NPR : News

Filed Under:

Pentagon Says Two-War Strategy Not Likely To Be Scrapped

Among the stories about today's unveiling of the Obama administration's new defense strategy is a New York Times report that says projected cuts in the number of Army troops would mean the military would no longer "be able to carry out two sustained ground wars at one time, as was required under past national military strategies."

Instead of continuing the so-called two-war strategy, the Times continues, "the military would be required to fight and win one war, spoil the military aspirations of another adversary in a different region of the world, and all the while be able to conduct humanitarian relief operations and other contingencies, like continuing counterterrorism missions and enforcing a no-fly zone."

On Morning Edition today, however, NPR Pentagon correspondent Tom Bowman reports that:

"Officials tell NPR the Pentagon is unlikely to scrap the two-war scenario. Part of it is politics, they say: The White House doesn't want to make the president look weak on defense in an election year. Another reason: It sends the wrong message to adversaries like Iran and North Korea."

Meanwhile, as The Washington Post adds, the strategy being unveiled today:

"Will call for a greater shift toward Asia in military planning and a move away from big, expensive wars like Iraq and Afghanistan, which have dominated U.S. operations for most of the past decade, said a senior military official.

"In particular, the plan calls on the military to invest in weaponry to overcome efforts by potential adversaries such as China to use long-range missiles and sophisticated radar to keep U.S. forces at bay."

President Obama is due at the Pentagon later this morning to make remarks about the strategic review.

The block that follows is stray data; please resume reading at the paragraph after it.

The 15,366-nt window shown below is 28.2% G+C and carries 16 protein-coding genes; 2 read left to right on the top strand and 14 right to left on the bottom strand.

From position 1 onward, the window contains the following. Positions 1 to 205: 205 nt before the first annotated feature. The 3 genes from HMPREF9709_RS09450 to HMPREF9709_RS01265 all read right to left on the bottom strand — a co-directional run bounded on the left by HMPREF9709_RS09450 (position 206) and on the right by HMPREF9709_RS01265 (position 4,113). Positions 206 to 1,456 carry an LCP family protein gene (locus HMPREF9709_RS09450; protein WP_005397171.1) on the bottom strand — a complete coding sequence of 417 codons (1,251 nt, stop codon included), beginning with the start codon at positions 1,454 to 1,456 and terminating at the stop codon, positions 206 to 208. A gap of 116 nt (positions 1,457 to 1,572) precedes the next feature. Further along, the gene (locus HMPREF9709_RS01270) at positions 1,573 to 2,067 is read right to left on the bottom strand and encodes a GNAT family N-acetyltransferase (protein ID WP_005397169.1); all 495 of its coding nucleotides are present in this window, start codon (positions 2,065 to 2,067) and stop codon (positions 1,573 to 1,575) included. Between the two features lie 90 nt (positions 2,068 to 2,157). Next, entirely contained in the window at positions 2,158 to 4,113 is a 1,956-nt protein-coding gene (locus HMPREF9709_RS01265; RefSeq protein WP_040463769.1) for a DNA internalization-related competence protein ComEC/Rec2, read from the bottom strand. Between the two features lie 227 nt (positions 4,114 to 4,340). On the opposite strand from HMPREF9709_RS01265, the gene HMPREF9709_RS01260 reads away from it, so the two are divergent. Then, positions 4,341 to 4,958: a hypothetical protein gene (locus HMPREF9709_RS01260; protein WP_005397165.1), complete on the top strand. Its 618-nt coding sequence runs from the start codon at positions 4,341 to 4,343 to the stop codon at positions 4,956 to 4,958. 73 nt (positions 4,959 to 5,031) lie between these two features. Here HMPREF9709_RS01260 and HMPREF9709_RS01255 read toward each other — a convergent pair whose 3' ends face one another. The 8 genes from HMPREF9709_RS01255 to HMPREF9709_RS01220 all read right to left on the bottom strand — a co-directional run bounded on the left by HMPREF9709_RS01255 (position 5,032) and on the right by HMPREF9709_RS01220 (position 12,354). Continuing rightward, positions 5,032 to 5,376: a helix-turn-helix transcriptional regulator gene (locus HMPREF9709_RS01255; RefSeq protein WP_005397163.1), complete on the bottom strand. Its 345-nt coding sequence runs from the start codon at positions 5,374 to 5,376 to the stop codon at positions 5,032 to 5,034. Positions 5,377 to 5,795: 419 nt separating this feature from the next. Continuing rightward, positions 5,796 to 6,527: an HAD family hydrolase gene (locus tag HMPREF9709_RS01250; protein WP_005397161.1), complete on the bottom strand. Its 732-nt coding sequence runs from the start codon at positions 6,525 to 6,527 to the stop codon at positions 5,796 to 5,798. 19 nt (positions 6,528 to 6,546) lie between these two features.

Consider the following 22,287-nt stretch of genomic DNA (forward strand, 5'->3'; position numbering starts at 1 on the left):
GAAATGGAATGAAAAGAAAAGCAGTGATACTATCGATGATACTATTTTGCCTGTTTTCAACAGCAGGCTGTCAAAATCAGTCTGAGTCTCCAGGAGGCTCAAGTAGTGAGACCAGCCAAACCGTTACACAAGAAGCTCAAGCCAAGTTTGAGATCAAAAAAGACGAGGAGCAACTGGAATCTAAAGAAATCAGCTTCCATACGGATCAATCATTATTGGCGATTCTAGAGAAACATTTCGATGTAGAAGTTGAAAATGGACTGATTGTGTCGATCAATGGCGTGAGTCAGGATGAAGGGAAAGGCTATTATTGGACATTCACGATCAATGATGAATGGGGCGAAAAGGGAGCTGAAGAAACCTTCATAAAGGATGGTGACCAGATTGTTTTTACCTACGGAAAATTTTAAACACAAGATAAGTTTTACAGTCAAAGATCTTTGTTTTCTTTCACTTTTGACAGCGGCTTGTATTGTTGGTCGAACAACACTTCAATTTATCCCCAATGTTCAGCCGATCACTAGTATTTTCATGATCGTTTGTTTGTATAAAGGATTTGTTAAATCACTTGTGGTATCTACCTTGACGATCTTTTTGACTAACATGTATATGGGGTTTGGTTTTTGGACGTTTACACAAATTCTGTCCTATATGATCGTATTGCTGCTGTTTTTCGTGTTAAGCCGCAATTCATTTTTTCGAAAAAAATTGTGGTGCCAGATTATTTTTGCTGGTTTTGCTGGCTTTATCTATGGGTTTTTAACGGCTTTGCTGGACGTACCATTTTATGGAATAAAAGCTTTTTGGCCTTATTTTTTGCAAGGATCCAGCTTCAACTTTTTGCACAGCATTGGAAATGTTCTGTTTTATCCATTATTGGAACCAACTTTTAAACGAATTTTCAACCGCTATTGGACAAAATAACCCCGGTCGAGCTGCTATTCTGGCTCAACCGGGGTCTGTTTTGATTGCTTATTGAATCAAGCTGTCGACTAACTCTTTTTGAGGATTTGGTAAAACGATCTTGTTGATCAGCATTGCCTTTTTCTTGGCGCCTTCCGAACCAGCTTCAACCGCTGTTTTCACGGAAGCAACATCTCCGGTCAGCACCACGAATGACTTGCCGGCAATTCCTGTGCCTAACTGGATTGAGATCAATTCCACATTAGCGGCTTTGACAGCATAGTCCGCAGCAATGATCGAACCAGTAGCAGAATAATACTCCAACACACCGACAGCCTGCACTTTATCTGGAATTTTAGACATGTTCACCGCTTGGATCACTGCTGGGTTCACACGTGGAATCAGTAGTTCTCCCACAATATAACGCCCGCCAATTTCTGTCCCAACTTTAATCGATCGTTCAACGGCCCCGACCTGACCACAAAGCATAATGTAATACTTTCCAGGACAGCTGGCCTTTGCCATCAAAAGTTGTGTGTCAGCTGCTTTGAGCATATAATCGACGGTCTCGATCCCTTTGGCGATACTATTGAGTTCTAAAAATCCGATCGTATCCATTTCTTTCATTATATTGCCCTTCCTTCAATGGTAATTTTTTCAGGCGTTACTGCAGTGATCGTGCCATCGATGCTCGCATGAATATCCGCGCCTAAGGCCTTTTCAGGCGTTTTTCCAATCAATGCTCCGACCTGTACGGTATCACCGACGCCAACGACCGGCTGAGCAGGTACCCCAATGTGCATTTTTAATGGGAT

Copyright 2012 National Public Radio. To see more, visit http://www.npr.org/.

NPR

Opulent And Apolitical: The Art Of The Met's Islamic Galleries

Navina Haidar, an Islamic art curator at the Met, says she isn't interested in ideology: "The only place where we allow ourselves any passion is in the artistic joy ... of something that's beautiful."
NPR

Tired Of The Seoul-Sucking Rat Race, Koreans Flock To Farming

More than 80 percent of people in South Korea live in cities. But in the past few years, there has been a shift. Tens of thousands of South Koreans are relocating to the countryside each year.
WAMU 88.5

Fannie Lou Hamer and the Fight for Voting Rights

Kojo explores the life and legacy of Fannie Lou Hamer, a poor Mississippi sharecropper who became an outspoken voice in the civil rights movement and the fight for voting rights.

WAMU 88.5

Computer Guys and Gal

Chrysler recalls cars to boost their cybersecurity. Microsoft debuts its new Windows 10 operating system. And navigation tech could bring us robotic lawn mowers. The Computer Guys and Gal explain.

Leave a Comment

Help keep the conversation civil. Please refer to our Terms of Use and Code of Conduct before posting your comments.